On our last day in El Paso we visited Fort Bliss, the home of Army Air Defense. We enjoyed the exhibit on "Who Shot Down the Red Baron?" as well as the history of air defense. We didn't even flinch too much as they boasted of the Patriot's success in killing SCUDs during the Persian Gulf War----it's always Army air defense startling to read how accurate these missiles were believed to be.
The historical buildings at Fort Bliss were pretty well razed by the CSA forces in 1861, but a replica of the old fort has been constructed for tourists and history buffs.
The city of El Paso del Norte was founded 22 years before the pilgrims landed at Plymouth Rock, at a crossing of the east-west and north-south trails south of the Rockies and where the Rio Grande could be forded. The Mexican city is now called Ciudad Juarez, while the city north of the river has been renamed El Paso. It has always been an important transportation hub, and has become more important due to NAFTA. The guidebooks recommend not venturing south of the border after dark, as Juarez has become a center for drug trafficking.
Leaving El Paso we headed east, avoiding the freeways. From Odessa to Midland we passed through just a few towns: Mentone, the county seat and only town in Loving County, with barely a whisper of life; Kermit, the county seat and one of two towns in Winkler County (the other town, appropriately enough, is Wink), where we had our choice between the Sonic and the Dairy Queen for lunch. By the time we stopped in Midland in midafternoon, we had covered three hundred miles of empty, dry, windy West Texas. Wildcatting, maybe
We did pass (a) Guadalupe Mountains National Park; (b) lots of people working along the gas pipeline; and (c) the Permian basin oilfields. We caught sight of one new well being drilled near the highway, but half of the pumps weren't working; we guess that means a lot of the wells have gone dry. We also saw several ranches with a few llamas. We imagine they are being kept as pets.
Heading east out of Midland we found Texas to be more and more populated. Little by little we stepped down from one level to the next; little by little there was more evidence of rain; little by little ranching turned to farming; little by little winter turned to spring, with wildflowers and trees covered with purple blossoms and tiny delicate new green leaves.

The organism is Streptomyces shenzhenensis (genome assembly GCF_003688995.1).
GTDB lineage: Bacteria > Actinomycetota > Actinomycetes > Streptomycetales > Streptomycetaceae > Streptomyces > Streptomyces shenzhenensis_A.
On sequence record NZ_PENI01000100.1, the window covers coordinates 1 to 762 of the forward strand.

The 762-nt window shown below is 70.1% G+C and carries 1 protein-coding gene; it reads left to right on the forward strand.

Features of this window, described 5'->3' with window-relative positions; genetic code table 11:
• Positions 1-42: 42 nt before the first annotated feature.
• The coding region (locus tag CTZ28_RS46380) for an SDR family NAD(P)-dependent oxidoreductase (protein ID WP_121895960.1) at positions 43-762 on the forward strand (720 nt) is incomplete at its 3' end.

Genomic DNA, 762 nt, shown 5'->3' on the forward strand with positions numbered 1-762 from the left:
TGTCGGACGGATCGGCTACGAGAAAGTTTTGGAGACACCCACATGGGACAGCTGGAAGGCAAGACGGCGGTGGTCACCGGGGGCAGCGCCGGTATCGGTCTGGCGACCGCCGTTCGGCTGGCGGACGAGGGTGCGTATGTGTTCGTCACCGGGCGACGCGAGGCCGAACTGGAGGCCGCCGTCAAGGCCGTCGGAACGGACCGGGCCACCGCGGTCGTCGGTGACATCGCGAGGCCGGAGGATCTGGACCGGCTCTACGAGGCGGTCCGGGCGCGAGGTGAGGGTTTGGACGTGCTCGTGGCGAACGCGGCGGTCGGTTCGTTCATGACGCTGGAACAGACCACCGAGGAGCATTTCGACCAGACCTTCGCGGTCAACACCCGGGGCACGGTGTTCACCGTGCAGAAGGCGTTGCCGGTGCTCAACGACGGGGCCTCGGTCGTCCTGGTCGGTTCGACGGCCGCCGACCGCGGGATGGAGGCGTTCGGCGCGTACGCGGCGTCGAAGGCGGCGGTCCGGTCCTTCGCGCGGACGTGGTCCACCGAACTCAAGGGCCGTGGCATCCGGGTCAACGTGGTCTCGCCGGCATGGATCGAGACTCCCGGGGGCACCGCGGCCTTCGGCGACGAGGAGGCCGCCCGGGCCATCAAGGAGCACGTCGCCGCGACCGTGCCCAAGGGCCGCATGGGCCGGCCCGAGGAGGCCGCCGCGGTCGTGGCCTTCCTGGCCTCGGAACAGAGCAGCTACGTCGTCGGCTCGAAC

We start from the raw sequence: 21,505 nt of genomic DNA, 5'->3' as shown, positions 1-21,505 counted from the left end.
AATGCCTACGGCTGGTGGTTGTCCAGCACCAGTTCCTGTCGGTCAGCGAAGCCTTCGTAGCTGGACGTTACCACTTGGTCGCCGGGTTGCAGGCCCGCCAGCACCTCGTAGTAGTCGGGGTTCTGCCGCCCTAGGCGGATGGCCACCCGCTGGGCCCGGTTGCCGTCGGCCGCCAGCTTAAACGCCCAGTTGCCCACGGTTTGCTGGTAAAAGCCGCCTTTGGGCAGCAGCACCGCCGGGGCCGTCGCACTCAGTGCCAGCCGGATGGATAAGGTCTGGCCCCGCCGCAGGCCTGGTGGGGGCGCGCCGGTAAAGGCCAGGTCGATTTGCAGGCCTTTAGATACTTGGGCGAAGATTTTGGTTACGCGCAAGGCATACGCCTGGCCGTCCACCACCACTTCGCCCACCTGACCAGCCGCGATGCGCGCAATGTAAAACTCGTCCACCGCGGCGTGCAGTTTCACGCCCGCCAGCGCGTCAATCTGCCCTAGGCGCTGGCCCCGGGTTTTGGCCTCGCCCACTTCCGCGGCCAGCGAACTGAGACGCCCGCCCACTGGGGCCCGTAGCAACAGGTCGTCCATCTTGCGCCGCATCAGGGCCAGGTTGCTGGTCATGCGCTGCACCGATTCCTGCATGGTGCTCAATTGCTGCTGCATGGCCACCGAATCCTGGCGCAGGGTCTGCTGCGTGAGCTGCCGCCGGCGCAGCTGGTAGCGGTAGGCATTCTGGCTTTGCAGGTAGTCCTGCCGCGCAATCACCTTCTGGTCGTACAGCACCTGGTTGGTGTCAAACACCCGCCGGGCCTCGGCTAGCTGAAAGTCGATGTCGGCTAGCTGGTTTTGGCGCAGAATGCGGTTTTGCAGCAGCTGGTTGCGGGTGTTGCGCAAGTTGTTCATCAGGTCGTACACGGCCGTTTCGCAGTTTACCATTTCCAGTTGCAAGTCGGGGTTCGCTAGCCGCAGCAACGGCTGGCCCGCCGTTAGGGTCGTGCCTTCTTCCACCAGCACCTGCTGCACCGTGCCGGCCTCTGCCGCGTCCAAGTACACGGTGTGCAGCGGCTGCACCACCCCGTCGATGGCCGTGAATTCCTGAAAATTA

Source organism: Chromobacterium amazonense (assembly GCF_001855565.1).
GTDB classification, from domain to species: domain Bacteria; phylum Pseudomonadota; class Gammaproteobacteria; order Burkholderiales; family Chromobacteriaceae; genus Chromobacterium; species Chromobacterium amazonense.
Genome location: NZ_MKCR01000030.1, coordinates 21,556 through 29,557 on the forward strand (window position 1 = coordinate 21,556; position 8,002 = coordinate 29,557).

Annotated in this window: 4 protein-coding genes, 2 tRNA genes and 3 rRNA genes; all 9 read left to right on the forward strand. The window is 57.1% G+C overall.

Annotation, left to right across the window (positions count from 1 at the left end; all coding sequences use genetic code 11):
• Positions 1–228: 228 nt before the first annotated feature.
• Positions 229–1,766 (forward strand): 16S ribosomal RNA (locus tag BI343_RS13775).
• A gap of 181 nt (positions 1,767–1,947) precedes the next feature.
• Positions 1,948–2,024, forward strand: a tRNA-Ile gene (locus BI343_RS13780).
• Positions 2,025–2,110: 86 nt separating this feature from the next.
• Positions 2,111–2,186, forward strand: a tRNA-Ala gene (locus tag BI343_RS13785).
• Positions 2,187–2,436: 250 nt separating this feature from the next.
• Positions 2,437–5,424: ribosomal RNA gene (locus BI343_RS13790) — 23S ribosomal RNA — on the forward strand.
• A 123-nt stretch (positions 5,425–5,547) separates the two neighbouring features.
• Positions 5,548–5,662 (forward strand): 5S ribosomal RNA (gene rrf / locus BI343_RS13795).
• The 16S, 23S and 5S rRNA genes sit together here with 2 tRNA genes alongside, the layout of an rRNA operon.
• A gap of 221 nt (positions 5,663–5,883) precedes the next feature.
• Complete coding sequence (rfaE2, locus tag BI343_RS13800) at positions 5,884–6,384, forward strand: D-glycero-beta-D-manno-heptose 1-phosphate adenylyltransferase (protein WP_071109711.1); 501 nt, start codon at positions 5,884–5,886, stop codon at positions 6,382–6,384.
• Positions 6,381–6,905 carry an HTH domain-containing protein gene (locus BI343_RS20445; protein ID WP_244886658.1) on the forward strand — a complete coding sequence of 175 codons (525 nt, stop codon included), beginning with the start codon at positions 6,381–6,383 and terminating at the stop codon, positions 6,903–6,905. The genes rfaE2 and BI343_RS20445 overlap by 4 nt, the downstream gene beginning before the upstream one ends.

Beefmaster isn't the most appealing name for a restaurant, but in Texas.... and it was the only restaurant in Ballinger (except for the Dairy Queen). Since it was Friday, the buffet was catfish, chicken (and livers and gizzards) and shrimp and hush puppies, plus vegetables and dessert. At 11:30 we got one of three remaining tables; as we left the line was growing.
We continue to be interested by the large numbers of goats on central Texas ranches. Some, we understand, are raised for wool; others for meat. We Texas courthouse have no idea if any are raised for goat cheese. The goats can share the same pasture with the cattle, because the animals prefer different species of plants for fodder.
We spent the night in Temple, where we shared the motel with a girls' powerlifting team. Don't ask.
Leaving Temple we completed the Texas transformation from West to East. We passed several "Units." This is the Texas euphemism for prisons. We drove along for almost an hour on a highway identified as "OSR Texas" It turned out this stands for Old San Antonio Road, and the acronym is used in lieu of a highway number.
We found rivers and swamps and dams and reservoirs and (this being Saturday) bass fisherman seriously at work. The families of bass fishermen were occupying themselves at a non-ending string of flea markets and yard sales along the roads.
Then we found ourselves in dense pine forests, which were being harvested for lumber, and we knew we had completed the transition from the dry western deserts to the wet eastern forests of Texas. We saw Spanish moss and road-kill possums, and lots of the prosperous ranches had turned to miserable falling-down shacks, still inhabited by country-dwelling people.